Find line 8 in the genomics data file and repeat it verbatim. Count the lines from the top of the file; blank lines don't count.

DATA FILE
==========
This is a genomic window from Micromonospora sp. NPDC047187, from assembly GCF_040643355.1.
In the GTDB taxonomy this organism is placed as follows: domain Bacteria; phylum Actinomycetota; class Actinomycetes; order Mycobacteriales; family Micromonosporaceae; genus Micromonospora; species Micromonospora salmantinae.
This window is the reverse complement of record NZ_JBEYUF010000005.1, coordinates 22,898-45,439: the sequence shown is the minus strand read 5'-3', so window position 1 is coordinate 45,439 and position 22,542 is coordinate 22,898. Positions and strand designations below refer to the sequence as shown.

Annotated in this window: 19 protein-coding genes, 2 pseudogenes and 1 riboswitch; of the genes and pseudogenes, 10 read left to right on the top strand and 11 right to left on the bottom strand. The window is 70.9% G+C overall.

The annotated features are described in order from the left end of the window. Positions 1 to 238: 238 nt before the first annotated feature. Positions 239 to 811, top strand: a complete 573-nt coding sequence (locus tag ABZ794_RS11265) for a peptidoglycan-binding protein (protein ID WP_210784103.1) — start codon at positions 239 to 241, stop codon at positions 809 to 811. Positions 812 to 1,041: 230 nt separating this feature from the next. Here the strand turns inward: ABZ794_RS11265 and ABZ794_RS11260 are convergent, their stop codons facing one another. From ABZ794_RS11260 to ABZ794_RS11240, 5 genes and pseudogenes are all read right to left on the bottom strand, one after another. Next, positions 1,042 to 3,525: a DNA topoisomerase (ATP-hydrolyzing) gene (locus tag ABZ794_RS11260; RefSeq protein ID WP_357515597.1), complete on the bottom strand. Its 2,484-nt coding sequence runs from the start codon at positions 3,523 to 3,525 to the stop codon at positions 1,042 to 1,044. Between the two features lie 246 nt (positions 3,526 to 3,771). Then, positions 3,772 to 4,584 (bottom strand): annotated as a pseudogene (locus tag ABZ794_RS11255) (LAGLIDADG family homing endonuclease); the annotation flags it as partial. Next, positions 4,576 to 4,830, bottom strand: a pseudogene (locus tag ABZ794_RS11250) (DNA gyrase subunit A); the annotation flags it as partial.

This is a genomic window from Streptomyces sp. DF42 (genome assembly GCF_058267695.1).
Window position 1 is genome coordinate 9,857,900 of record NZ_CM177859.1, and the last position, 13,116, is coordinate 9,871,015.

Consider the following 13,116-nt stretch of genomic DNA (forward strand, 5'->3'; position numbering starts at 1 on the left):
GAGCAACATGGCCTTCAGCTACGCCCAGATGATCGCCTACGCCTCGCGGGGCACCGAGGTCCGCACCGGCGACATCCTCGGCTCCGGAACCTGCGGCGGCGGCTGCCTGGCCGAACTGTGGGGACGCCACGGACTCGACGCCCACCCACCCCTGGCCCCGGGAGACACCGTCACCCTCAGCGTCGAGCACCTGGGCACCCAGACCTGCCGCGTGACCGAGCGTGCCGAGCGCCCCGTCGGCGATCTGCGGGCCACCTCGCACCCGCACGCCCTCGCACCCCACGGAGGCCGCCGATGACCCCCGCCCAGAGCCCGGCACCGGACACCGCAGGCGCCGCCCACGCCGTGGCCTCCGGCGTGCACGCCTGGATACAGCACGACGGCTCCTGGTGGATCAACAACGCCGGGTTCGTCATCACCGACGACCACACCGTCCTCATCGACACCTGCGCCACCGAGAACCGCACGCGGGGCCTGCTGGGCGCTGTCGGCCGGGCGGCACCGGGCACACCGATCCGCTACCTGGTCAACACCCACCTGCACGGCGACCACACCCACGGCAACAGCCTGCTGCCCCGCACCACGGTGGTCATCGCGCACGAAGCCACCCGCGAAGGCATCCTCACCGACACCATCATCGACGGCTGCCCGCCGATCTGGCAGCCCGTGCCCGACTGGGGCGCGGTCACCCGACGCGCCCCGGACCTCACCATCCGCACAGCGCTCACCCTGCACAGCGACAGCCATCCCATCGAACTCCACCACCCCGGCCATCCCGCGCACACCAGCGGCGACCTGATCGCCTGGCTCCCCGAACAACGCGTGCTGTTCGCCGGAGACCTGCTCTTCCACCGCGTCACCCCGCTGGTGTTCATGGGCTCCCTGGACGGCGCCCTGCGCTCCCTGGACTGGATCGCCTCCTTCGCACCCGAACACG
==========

Consider the following 13,116-nt stretch of genomic DNA (forward strand, 5'->3'; position numbering starts at 1 on the left):